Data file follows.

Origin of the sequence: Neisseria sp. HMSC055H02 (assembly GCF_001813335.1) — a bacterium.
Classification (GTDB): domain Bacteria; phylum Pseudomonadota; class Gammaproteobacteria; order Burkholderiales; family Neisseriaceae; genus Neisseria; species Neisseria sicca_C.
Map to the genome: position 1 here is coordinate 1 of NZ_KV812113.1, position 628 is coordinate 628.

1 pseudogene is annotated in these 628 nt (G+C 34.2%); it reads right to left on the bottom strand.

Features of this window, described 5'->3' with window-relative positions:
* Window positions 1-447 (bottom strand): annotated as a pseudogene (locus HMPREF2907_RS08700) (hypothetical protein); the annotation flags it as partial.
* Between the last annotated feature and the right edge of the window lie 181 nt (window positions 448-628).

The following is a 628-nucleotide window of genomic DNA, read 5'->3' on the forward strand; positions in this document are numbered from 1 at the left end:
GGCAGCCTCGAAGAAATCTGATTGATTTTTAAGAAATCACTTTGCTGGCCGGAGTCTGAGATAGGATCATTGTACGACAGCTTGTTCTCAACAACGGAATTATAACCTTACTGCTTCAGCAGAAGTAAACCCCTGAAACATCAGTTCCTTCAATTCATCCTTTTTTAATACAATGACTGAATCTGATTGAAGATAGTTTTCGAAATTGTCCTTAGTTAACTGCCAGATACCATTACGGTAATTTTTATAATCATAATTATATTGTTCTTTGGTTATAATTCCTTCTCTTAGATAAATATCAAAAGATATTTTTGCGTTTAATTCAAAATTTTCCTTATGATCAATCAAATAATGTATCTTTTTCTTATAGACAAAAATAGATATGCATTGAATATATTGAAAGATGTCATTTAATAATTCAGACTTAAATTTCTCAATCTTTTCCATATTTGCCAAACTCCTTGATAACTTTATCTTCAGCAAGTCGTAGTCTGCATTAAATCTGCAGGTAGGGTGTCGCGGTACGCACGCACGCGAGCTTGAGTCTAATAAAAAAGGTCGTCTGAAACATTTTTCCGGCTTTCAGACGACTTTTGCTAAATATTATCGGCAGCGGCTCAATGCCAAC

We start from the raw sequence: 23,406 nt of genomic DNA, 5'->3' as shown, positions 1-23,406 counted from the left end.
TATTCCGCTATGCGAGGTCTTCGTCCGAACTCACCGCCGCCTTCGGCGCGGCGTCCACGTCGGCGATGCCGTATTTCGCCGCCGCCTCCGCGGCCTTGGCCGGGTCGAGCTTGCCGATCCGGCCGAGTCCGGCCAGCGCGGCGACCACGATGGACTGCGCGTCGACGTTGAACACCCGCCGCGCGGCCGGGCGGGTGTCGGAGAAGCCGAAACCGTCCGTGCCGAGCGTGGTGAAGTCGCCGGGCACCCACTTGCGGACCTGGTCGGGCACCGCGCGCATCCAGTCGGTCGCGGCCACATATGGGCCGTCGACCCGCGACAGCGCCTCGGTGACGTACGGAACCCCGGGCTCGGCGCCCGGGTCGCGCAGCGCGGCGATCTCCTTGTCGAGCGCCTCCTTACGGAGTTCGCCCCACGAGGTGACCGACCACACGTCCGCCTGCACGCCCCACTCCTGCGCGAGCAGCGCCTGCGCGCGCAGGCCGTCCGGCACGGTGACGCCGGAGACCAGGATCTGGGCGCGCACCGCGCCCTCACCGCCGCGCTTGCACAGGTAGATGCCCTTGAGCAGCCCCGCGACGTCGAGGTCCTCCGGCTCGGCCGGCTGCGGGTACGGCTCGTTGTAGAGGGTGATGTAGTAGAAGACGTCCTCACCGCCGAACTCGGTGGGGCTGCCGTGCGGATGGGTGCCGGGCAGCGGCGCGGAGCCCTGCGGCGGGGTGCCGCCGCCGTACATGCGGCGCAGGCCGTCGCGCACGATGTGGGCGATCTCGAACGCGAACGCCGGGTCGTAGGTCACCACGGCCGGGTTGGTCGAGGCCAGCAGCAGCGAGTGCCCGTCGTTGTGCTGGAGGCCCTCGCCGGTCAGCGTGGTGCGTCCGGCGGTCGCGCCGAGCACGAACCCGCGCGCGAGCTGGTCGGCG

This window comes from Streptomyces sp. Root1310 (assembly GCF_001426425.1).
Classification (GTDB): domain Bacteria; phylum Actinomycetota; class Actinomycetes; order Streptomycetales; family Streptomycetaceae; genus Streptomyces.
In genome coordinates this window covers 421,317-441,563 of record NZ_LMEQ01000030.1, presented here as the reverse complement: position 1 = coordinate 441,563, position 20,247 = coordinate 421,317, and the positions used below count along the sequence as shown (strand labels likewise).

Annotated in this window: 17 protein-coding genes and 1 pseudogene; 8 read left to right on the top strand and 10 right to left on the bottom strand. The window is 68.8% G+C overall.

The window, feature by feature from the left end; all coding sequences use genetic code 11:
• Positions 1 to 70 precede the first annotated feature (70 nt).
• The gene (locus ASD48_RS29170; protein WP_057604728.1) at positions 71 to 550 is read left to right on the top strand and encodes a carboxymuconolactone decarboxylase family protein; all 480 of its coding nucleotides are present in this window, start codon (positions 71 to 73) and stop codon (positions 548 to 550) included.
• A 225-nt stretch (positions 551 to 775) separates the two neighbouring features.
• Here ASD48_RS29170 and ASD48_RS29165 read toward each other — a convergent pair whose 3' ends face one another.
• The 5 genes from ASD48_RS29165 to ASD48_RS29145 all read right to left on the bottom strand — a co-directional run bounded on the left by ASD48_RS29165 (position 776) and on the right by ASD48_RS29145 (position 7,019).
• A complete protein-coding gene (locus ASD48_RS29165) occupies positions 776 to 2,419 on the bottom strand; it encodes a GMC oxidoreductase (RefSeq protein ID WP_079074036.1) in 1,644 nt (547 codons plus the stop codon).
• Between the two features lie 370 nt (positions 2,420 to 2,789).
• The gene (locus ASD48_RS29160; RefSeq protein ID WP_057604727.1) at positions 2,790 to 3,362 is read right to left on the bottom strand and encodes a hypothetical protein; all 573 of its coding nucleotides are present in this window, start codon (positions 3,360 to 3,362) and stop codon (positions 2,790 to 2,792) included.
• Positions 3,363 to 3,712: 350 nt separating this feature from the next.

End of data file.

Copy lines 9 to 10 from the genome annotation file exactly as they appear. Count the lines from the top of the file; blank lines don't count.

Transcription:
GGCAGCCTCGAAGAAATCTGATTGATTTTTAAGAAATCACTTTGCTGGCCGGAGTCTGAGATAGGATCATTGTACGACAGCTTGTTCTCAACAACGGAATTATAACCTTACTGCTTCAGCAGAAGTAAACCCCTGAAACATCAGTTCCTTCAATTCATCCTTTTTTAATACAATGACTGAATCTGATTGAAGATAGTTTTCGAAATTGTCCTTAGTTAACTGCCAGATACCATTACGGTAATTTTTATAATCATAATTATATTGTTCTTTGGTTATAATTCCTTCTCTTAGATAAATATCAAAAGATATTTTTGCGTTTAATTCAAAATTTTCCTTATGATCAATCAAATAATGTATCTTTTTCTTATAGACAAAAATAGATATGCATTGAATATATTGAAAGATGTCATTTAATAATTCAGACTTAAATTTCTCAATCTTTTCCATATTTGCCAAACTCCTTGATAACTTTATCTTCAGCAAGTCGTAGTCTGCATTAAATCTGCAGGTAGGGTGTCGCGGTACGCACGCACGCGAGCTTGAGTCTAATAAAAAAGGTCGTCTGAAACATTTTTCCGGCTTTCAGACGACTTTTGCTAAATATTATCGGCAGCGGCTCAATGCCAAC

We start from the raw sequence: 23,406 nt of genomic DNA, 5'->3' as shown, positions 1-23,406 counted from the left end.